Today, you turned 23 months old, which means in only one short month you will be two. Now that will be a milestone to celebrate – and we will definitely par-tay with your cousins! I’m breaking out the cotton candy machine for this event – a machine you’ve never before witnessed in action. I have hidden this machine from your cousins only because I didn’t want your Aunt and Uncle to have a heart attack when I pulled it out. But now I have an actual reason to bust out the machine, and it’s going to be great.
This month, you spent a lot of time showing your dad and me that you know all about opposites. You started out the month telling us “no” just as a matter of course, to whatever we asked. Unless we tried to get clever and reverse the sentence, as in “Do you want to stay up late?” and then you would happily reply “Connor wan’ to stay up late”. By the end of the month, you had reintroduced the word “yes” into your vocabulary and were using it quite often, but decided that you would say the opposite of everything else we said. For example, if I say “Connor, please get in the car” you will repeat back “Connor, please get out of the car” without missing a beat.
You are now officially in your “new, big room”, which was formerly the playroom. Your dad and you installed shelves in the closet (you got to run the cordless drill!) so we were able to stash many of your toys in there. We even put the whole bed together so now rather than camping out on a mattress on the floor as if you are a refugee in your own home, you look as if you’re actually planning to stay a while. You can’t quite climb up on the bed unassisted, so we pushed your toybox close enough to the bed that you don’t have to be a performer in Cirque du Soleil to climb up on it and jump to your bed. Getting off your bed poses no troubles, and on Saturday morning you tested that by going to the kitchen and calling downstairs for your daddy at 5:20 AM. The words “Daddy, Daddy” have never sounded so sweet, as it made your dad feel completely obligated to go fetch you and allowed me to stay in bed guilt-free. Normally, you come straight into my room and look me in the eye demanding a bottle, but apparently you knew you were up in the middle of the night and you figured your daddy was still down in the basement partying like he does every night after you go to bed. Your dad wisely got out of bed and took you back to your bed and tried to sleep with you until the wake-up light turned on. You hung out with him for a bit, and then came and hung out with me – and you snuggled up and really did give going back to sleep the old college try (though ultimately failed), but you didn’t get up for good until AFTER the magical light came on at 6:00, so you get points for that. Sunday, you made it in your room until after 6:00.
You took it easy on us this past weekend. Normally, naps are just a complete disaster around us. You complain about having to take one, you insist your dad or I sleep with you, and sometimes you just flat out refuse to sleep, even though you are exhausted. The only sure way to get you to sleep is to go on a car ride, but then the nap only lasts about 45 minutes, and if we try to move you from the car to your bed, you wake up and refuse to go back to sleep, on top of seeming angry that someone woke you. Two weekends ago, you took a short car nap but by 4:00 in the afternoon, it was clear you needed more sleep. But, naturally, you refused, so we decided to go swimming and cross our fingers that we could get you into bed earlier than usual. I started to drive to the swimming pool and within two blocks you were completely asleep. Two blocks, Connor. It takes most people two blocks to get comfortable in the car and you acted as if someone had just landed the final punch in a heavyweight boxing match. It was very difficult for your dad and me not to scream when this happened. But this past weekend, Connor, was totally different. On both Saturday and Sunday, you simply told us “Connor wan’ a bottle in da big, tall bed” and you promptly got in bed and fell asleep. That rocked. It allowed us to actually catch up on work around the house while you slept so we could play even more with you when you were awake. I think it was a win-win for everyone, except I did sort of miss having an excuse to take a nap.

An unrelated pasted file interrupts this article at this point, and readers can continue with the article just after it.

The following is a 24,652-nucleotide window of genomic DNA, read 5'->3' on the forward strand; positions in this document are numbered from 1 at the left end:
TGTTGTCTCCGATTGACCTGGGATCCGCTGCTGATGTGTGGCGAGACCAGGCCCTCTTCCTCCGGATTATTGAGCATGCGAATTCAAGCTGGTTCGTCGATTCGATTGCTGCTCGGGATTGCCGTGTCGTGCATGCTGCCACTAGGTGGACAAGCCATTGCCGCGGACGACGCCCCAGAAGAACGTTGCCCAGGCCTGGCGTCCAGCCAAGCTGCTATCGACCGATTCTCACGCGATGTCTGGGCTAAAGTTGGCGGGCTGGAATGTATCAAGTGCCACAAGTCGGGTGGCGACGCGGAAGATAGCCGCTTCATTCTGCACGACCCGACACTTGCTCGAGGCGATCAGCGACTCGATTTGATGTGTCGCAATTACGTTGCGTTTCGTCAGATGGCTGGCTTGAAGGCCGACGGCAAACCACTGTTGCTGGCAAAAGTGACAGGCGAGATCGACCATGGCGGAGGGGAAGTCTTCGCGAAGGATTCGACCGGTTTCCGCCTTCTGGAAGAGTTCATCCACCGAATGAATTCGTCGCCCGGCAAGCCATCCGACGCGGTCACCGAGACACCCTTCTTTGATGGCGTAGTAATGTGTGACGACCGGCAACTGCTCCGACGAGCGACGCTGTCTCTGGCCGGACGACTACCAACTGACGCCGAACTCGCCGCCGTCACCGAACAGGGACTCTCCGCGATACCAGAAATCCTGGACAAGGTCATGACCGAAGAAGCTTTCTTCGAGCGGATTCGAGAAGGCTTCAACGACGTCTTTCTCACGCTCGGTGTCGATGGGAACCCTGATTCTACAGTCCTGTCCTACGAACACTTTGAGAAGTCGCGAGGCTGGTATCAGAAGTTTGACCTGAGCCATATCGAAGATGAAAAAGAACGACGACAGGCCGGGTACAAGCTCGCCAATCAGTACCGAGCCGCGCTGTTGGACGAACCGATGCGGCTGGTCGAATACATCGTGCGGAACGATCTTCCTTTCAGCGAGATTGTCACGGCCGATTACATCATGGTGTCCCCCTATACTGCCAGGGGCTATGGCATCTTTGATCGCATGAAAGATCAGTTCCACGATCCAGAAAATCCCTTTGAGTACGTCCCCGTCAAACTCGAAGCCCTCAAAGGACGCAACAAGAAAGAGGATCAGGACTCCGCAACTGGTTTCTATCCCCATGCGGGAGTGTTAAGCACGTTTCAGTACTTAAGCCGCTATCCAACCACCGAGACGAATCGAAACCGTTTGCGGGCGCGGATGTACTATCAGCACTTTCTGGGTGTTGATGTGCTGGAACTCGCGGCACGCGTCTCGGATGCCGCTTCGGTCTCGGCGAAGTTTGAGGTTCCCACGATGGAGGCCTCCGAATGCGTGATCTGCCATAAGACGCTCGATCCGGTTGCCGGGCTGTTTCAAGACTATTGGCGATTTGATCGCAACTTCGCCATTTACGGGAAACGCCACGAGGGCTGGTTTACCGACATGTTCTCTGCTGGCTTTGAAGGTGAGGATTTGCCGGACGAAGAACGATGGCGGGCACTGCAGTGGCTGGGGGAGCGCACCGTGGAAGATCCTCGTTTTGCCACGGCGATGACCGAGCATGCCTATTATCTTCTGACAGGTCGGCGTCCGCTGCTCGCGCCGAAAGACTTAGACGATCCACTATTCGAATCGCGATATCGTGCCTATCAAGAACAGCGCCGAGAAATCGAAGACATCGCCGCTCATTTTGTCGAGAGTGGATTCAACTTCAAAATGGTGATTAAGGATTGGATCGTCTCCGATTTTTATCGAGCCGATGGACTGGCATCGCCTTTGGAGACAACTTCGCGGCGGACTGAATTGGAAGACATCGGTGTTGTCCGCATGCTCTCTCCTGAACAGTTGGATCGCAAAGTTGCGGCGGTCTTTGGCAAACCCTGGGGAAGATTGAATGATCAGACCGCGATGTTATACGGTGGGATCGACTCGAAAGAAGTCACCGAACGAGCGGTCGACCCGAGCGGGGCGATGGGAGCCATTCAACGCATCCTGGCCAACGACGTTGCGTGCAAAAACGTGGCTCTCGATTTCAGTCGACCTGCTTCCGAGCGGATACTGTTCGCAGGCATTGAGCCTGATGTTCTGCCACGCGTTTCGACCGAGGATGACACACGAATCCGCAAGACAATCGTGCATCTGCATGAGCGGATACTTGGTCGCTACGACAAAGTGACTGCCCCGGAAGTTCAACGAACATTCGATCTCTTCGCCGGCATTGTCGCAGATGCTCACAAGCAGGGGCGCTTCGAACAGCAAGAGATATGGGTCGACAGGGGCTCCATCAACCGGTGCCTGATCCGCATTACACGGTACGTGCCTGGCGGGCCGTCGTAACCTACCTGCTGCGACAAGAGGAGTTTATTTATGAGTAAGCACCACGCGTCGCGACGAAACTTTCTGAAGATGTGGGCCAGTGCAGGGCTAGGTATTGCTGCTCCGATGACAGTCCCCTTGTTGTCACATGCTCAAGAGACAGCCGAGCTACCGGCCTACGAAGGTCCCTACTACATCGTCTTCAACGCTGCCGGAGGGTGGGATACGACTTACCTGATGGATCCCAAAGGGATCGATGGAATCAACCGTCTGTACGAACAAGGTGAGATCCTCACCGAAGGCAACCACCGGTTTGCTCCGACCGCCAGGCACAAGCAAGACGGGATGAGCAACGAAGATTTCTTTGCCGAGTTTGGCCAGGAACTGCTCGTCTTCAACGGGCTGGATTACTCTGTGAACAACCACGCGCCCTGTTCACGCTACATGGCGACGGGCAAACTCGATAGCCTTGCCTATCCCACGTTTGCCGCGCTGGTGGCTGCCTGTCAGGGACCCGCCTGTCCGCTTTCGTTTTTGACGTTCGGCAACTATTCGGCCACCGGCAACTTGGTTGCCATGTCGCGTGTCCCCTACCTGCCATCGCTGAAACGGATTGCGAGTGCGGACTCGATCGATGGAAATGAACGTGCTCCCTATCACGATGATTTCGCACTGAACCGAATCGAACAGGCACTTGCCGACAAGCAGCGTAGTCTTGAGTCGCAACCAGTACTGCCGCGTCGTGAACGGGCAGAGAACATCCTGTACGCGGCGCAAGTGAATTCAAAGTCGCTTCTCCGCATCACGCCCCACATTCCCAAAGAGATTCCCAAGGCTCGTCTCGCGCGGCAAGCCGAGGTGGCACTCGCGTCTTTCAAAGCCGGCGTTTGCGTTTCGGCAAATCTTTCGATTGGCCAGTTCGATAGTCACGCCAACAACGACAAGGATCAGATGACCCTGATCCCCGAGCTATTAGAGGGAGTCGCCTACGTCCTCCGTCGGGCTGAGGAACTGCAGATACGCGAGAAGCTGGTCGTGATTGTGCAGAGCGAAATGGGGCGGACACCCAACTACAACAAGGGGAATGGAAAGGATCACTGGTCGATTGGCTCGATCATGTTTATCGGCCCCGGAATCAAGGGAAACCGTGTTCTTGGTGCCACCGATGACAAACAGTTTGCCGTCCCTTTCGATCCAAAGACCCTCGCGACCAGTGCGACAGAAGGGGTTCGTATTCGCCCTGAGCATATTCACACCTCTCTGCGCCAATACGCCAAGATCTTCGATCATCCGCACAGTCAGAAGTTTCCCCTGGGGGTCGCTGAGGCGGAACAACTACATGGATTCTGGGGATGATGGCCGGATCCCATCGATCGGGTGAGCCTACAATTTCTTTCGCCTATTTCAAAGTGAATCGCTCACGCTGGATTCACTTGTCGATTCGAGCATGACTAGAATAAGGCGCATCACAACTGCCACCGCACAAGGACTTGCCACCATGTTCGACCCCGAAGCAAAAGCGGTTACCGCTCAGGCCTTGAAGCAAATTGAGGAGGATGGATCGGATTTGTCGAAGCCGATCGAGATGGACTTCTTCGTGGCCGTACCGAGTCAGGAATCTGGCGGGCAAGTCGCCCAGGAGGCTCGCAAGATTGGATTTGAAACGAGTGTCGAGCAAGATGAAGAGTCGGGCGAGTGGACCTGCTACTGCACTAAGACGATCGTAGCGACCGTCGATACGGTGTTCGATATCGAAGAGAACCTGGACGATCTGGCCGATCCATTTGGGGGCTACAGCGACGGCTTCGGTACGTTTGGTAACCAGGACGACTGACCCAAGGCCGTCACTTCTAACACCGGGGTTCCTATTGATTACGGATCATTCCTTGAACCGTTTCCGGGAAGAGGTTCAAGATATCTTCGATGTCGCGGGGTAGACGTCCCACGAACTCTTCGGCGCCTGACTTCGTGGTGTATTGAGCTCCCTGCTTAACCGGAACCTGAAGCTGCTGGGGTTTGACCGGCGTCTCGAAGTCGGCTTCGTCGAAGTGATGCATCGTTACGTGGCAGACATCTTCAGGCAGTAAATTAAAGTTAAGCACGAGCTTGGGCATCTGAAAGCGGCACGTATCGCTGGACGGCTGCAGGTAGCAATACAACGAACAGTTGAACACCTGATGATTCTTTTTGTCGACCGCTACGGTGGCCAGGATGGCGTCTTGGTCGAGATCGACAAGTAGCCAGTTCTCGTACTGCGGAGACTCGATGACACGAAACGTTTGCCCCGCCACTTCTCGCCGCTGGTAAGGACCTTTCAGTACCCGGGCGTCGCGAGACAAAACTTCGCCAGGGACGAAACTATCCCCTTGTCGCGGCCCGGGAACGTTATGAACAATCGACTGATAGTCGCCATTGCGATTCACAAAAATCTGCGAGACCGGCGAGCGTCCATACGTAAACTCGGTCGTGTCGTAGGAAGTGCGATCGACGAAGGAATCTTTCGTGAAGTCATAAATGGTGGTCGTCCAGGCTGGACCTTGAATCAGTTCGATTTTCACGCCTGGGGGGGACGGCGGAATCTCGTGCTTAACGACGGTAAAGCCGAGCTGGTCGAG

You are incredibly close to being able to jump, and I do believe you accomplished the feat twice on Sunday while imitating the golden tamarinds at the z-o-o. (A couple of weeks ago, our friend Scott thought he was talking in code to your dad when he asked if you would be up for a trip to the z-o-o and your dad had to inform him that you can already spell zoo, so he wasn’t tricking anyone.) And that wasn’t the only exciting thing that happened in the small mammal house. We went up to the shrew cage – excuse me – the elephant shrew as you were so quick to correct me when I had called it a boring old “shrew” – and the elephant shrew charged at the glass, and this startled you, and you were not going to take any chances so you quickly put me between you and the dangerous elephant shrew. Your dad and I both told you that the elephant shrew couldn’t get you (well, actually, your dad tried to trick you into putting extra sunscreen on by saying that it kept the animals away from you, but I rolled my eyes and busted your dad for that lie and told you it only kept the sun from hurting your skin because frankly, I don’t want to relive the great elephant shrew near attack every time I pull out the sunblock, plus I don’t even think this passed the two year old laugh test for reasonable). For the remainder of your time in the small mammal house, you would walk up to an animal and then repeat “animals can’t get Connor” over and over as if you were trying to convince yourself it was true. You were definitely skeptical and kept your eyes peeled for any strange movements. But really, that excitement was nothing like last week when we met Teo at the zoo. In the large mammal house, two gorillas were having sex or “wrestling” as all the other parents kept telling their innocent children, and watching that kept your attention for quite a while.